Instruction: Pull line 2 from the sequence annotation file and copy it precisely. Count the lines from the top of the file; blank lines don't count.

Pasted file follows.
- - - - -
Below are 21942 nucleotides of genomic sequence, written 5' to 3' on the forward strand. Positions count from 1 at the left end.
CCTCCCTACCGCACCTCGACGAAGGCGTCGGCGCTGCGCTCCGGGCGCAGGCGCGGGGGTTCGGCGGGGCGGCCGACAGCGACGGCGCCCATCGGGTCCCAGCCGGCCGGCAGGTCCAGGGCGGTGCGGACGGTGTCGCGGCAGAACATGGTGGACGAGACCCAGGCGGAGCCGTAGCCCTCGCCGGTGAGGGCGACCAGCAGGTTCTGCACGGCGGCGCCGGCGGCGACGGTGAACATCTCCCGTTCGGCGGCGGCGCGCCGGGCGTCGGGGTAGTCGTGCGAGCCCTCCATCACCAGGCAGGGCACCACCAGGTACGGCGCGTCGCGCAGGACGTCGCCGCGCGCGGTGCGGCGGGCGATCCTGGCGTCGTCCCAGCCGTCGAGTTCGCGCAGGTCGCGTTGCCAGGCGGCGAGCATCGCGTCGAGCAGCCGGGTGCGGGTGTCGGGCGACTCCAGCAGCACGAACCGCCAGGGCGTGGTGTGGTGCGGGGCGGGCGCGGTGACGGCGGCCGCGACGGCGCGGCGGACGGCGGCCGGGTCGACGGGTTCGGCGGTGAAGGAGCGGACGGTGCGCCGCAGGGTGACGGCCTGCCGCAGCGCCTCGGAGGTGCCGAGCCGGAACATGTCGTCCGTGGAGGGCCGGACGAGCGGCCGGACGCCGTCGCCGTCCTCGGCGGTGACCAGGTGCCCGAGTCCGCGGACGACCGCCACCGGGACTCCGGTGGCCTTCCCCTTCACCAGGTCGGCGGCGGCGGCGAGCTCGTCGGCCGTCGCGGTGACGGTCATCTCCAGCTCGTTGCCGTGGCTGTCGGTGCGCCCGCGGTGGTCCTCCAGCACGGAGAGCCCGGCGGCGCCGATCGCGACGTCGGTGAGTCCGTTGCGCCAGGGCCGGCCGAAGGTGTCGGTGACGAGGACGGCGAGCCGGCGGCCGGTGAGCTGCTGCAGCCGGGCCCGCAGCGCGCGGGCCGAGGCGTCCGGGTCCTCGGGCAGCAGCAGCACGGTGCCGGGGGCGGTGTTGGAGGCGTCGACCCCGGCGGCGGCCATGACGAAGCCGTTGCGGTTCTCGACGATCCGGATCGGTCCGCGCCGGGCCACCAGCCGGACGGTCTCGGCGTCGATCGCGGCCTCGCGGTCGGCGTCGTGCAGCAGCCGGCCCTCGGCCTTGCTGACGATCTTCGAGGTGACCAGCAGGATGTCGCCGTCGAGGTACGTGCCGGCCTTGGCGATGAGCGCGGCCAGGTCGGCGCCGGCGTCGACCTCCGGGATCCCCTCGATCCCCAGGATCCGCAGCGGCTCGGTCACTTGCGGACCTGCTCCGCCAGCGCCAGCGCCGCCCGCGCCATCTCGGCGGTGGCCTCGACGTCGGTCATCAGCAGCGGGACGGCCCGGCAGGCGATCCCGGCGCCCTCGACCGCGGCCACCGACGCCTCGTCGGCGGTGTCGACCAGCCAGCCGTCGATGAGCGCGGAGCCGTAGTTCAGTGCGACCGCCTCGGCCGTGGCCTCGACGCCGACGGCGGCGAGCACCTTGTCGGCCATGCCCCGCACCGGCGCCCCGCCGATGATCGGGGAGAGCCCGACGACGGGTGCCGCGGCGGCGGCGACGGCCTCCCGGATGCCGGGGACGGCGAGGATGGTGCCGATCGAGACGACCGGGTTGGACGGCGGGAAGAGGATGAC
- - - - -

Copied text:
CCTCCCTACCGCACCTCGACGAAGGCGTCGGCGCTGCGCTCCGGGCGCAGGCGCGGGGGTTCGGCGGGGCGGCCGACAGCGACGGCGCCCATCGGGTCCCAGCCGGCCGGCAGGTCCAGGGCGGTGCGGACGGTGTCGCGGCAGAACATGGTGGACGAGACCCAGGCGGAGCCGTAGCCCTCGCCGGTGAGGGCGACCAGCAGGTTCTGCACGGCGGCGCCGGCGGCGACGGTGAACATCTCCCGTTCGGCGGCGGCGCGCCGGGCGTCGGGGTAGTCGTGCGAGCCCTCCATCACCAGGCAGGGCACCACCAGGTACGGCGCGTCGCGCAGGACGTCGCCGCGCGCGGTGCGGCGGGCGATCCTGGCGTCGTCCCAGCCGTCGAGTTCGCGCAGGTCGCGTTGCCAGGCGGCGAGCATCGCGTCGAGCAGCCGGGTGCGGGTGTCGGGCGACTCCAGCAGCACGAACCGCCAGGGCGTGGTGTGGTGCGGGGCGGGCGCGGTGACGGCGGCCGCGACGGCGCGGCGGACGGCGGCCGGGTCGACGGGTTCGGCGGTGAAGGAGCGGACGGTGCGCCGCAGGGTGACGGCCTGCCGCAGCGCCTCGGAGGTGCCGAGCCGGAACATGTCGTCCGTGGAGGGCCGGACGAGCGGCCGGACGCCGTCGCCGTCCTCGGCGGTGACCAGGTGCCCGAGTCCGCGGACGACCGCCACCGGGACTCCGGTGGCCTTCCCCTTCACCAGGTCGGCGGCGGCGGCGAGCTCGTCGGCCGTCGCGGTGACGGTCATCTCCAGCTCGTTGCCGTGGCTGTCGGTGCGCCCGCGGTGGTCCTCCAGCACGGAGAGCCCGGCGGCGCCGATCGCGACGTCGGTGAGTCCGTTGCGCCAGGGCCGGCCGAAGGTGTCGGTGACGAGGACGGCGAGCCGGCGGCCGGTGAGCTGCTGCAGCCGGGCCCGCAGCGCGCGGGCCGAGGCGTCCGGGTCCTCGGGCAGCAGCAGCACGGTGCCGGGGGCGGTGTTGGAGGCGTCGACCCCGGCGGCGGCCATGACGAAGCCGTTGCGGTTCTCGACGATCCGGATCGGTCCGCGCCGGGCCACCAGCCGGACGGTCTCGGCGTCGATCGCGGCCTCGCGGTCGGCGTCGTGCAGCAGCCGGCCCTCGGCCTTGCTGACGATCTTCGAGGTGACCAGCAGGATGTCGCCGTCGAGGTACGTGCCGGCCTTGGCGATGAGCGCGGCCAGGTCGGCGCCGGCGTCGACCTCCGGGATCCCCTCGATCCCCAGGATCCGCAGCGGCTCGGTCACTTGCGGACCTGCTCCGCCAGCGCCAGCGCCGCCCGCGCCATCTCGGCGGTGGCCTCGACGTCGGTCATCAGCAGCGGGACGGCCCGGCAGGCGATCCCGGCGCCCTCGACCGCGGCCACCGACGCCTCGTCGGCGGTGTCGACCAGCCAGCCGTCGATGAGCGCGGAGCCGTAGTTCAGTGCGACCGCCTCGGCCGTGGCCTCGACGCCGACGGCGGCGAGCACCTTGTCGGCCATGCCCCGCACCGGCGCCCCGCCGATGATCGGGGAGAGCCCGACGACGGGTGCCGCGGCGGCGGCGACGGCCTCCCGGATGCCGGGGACGGCGAGGATGGTGCCGATCGAGACGACCGGGTTGGACGGCGGGAAGAGGATGAC